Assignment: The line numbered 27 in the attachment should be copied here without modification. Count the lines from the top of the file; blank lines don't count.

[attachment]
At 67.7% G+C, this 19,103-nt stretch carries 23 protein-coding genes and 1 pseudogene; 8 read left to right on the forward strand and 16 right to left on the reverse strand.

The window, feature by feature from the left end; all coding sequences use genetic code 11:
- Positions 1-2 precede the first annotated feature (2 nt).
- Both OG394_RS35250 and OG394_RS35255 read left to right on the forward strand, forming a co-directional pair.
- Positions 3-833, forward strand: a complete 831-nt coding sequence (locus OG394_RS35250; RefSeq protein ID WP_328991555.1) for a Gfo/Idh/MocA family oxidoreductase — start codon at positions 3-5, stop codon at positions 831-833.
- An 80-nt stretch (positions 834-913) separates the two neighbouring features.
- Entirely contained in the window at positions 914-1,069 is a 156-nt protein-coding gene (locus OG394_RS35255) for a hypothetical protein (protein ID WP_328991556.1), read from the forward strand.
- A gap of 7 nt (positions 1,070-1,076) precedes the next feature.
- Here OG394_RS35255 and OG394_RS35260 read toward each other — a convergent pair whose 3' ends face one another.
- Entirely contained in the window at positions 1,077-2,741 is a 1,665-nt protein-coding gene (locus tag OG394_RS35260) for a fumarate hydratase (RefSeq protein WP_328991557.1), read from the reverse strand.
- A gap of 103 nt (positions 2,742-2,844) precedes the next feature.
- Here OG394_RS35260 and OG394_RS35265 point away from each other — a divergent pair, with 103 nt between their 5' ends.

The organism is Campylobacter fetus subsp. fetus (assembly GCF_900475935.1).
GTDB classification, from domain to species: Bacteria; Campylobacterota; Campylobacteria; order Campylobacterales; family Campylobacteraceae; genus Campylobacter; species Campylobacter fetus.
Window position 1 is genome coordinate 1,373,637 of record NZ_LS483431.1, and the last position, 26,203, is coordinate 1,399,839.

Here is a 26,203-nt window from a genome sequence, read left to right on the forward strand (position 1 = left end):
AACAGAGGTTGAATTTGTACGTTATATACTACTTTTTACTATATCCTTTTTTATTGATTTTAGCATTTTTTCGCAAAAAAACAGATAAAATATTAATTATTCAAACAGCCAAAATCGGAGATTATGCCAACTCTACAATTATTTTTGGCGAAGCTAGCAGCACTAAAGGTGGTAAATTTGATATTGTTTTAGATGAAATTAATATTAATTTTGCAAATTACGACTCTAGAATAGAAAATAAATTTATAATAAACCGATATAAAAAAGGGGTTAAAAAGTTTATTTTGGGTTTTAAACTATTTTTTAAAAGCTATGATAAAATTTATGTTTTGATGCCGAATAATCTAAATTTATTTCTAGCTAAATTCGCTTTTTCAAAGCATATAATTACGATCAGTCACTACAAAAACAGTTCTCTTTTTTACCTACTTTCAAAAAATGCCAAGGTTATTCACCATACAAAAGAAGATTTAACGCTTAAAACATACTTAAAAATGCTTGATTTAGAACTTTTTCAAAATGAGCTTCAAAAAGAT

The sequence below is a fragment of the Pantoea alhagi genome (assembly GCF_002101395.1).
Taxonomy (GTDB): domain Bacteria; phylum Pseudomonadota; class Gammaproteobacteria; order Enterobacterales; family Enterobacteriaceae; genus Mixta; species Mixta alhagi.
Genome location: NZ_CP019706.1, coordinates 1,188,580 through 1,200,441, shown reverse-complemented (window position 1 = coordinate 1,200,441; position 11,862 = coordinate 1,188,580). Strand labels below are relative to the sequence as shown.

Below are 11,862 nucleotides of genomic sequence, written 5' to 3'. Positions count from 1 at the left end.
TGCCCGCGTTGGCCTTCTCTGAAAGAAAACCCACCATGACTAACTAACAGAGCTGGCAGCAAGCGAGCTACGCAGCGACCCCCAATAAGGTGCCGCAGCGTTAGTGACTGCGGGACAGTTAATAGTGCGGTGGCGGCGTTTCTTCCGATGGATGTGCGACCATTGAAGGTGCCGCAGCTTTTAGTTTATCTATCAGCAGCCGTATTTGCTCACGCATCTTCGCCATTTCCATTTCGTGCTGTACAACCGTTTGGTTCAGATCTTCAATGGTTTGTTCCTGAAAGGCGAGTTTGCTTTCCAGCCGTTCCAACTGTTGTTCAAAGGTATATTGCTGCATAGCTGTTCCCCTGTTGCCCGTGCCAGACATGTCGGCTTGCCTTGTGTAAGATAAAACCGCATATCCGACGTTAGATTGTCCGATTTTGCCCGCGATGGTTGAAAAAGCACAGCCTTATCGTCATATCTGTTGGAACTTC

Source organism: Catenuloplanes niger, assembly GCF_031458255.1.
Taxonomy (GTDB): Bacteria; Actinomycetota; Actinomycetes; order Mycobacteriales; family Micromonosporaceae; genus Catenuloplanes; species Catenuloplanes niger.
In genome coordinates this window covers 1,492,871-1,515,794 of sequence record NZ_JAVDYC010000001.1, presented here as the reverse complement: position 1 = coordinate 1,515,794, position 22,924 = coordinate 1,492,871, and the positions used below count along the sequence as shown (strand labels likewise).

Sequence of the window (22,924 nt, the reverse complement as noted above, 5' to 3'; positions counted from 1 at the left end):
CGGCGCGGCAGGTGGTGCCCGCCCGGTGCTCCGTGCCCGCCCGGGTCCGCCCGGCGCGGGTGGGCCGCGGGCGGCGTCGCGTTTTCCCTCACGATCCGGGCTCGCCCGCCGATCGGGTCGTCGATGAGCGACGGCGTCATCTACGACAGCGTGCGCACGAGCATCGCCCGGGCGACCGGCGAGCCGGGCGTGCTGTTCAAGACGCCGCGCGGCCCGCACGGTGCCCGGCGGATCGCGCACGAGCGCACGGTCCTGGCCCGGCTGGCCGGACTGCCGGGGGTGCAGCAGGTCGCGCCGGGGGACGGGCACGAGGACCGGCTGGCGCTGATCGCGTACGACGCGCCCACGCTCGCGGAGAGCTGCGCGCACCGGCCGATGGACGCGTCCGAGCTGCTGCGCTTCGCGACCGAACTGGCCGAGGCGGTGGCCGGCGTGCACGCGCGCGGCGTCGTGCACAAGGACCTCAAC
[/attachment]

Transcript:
CGGCGCGGCAGGTGGTGCCCGCCCGGTGCTCCGTGCCCGCCCGGGTCCGCCCGGCGCGGGTGGGCCGCGGGCGGCGTCGCGTTTTCCCTCACGATCCGGGCTCGCCCGCCGATCGGGTCGTCGATGAGCGACGGCGTCATCTACGACAGCGTGCGCACGAGCATCGCCCGGGCGACCGGCGAGCCGGGCGTGCTGTTCAAGACGCCGCGCGGCCCGCACGGTGCCCGGCGGATCGCGCACGAGCGCACGGTCCTGGCCCGGCTGGCCGGACTGCCGGGGGTGCAGCAGGTCGCGCCGGGGGACGGGCACGAGGACCGGCTGGCGCTGATCGCGTACGACGCGCCCACGCTCGCGGAGAGCTGCGCGCACCGGCCGATGGACGCGTCCGAGCTGCTGCGCTTCGCGACCGAACTGGCCGAGGCGGTGGCCGGCGTGCACGCGCGCGGCGTCGTGCACAAGGACCTCAAC